The human eye is like a camera where outside images are focused onto a piece of film. The cornea and crystalline lens are the lenses that focus the picture onto the eye’s film, the retina. The iris is the colored circle in the front of the eye. The black pupil, in the center of the iris, enlarges and contracts to regulate the amount of light entering the eye. The vitreous is a transparent gel filling the inside of the eye. The choroid is a system of blood vessels that covers the outer retinal surface, providing it with oxygen and nourishment. The sclera, or white of the eye, is a tough protective outer shell that corresponds to the body of a camera. The optic nerve carries the light images to the brain.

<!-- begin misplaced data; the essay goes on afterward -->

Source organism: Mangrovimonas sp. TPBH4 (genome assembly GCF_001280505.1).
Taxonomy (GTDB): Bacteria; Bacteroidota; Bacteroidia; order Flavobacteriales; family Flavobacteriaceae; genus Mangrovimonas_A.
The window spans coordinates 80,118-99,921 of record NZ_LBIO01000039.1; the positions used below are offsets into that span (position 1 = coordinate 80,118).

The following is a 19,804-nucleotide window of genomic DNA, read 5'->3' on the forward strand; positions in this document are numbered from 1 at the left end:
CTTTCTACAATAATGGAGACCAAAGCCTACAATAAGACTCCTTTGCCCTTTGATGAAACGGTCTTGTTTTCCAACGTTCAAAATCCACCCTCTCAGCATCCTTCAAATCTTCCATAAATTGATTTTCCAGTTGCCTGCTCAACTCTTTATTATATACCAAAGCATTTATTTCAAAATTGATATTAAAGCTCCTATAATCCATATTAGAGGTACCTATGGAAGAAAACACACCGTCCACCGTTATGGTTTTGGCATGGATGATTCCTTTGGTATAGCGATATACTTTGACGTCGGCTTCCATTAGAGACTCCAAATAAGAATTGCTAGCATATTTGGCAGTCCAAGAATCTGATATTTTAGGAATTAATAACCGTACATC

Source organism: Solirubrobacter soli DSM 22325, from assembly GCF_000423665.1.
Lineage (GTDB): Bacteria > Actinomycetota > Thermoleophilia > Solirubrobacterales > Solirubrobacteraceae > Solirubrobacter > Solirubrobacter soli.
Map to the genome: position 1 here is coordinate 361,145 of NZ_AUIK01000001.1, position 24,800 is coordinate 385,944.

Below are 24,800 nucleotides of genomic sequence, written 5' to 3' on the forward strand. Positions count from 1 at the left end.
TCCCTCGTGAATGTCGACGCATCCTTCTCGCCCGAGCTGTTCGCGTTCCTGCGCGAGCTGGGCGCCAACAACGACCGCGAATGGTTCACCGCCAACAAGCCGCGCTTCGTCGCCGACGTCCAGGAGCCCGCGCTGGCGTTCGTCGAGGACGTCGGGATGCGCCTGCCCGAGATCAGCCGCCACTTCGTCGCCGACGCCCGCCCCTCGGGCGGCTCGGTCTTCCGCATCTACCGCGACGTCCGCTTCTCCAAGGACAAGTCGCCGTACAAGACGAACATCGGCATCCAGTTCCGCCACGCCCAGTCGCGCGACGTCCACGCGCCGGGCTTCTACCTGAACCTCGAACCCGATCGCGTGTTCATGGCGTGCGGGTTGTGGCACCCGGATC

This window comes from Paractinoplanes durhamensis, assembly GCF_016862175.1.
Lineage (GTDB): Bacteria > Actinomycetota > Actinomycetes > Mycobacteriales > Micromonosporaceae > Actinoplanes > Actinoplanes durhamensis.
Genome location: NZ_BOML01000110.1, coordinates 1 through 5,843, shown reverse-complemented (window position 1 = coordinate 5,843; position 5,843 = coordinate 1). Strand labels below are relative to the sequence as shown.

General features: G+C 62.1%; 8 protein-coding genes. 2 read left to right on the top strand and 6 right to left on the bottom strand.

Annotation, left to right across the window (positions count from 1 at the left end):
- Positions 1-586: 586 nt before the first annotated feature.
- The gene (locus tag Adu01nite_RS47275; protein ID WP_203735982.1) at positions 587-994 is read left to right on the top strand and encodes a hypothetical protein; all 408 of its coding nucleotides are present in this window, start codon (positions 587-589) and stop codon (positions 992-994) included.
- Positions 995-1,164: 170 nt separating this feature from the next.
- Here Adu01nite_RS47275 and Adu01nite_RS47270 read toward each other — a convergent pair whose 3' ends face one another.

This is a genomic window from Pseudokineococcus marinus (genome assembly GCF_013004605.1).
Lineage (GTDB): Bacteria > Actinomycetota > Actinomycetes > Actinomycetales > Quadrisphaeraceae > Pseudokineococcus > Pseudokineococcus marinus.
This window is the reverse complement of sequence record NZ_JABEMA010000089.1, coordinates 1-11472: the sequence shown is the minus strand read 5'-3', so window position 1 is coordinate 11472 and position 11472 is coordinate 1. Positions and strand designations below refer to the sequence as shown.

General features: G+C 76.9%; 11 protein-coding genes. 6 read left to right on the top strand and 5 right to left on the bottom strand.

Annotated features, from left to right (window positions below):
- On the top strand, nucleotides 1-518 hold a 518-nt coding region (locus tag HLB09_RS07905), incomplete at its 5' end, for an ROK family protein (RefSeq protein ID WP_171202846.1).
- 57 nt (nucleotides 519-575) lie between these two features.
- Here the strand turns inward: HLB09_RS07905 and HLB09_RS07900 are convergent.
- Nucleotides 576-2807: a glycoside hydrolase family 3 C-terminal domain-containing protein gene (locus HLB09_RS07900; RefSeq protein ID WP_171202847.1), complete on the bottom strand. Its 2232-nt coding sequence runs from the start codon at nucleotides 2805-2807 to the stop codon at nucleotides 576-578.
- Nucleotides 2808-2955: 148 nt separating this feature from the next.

The macula is a small specialized area of the retina responsible for straight-ahead reading and driving vision. The retina reacts to light through a chemical process which then sends vision information through the optic nerve directly to the brain where the “picture” is processed.
Unlike a camera, the image obtained by the retina is not of uniform clarity or sharpness. Only the macula is sensitive enough to provide high-quality central vision. Any disease that affects the macula, such as diabetes, macular degeneration, macular hole, macular pucker, vitreomacular traction, ocular histoplasmosis, retinal detachment, or retinal vein occlusions can cause symptoms such as central blurriness or distortion.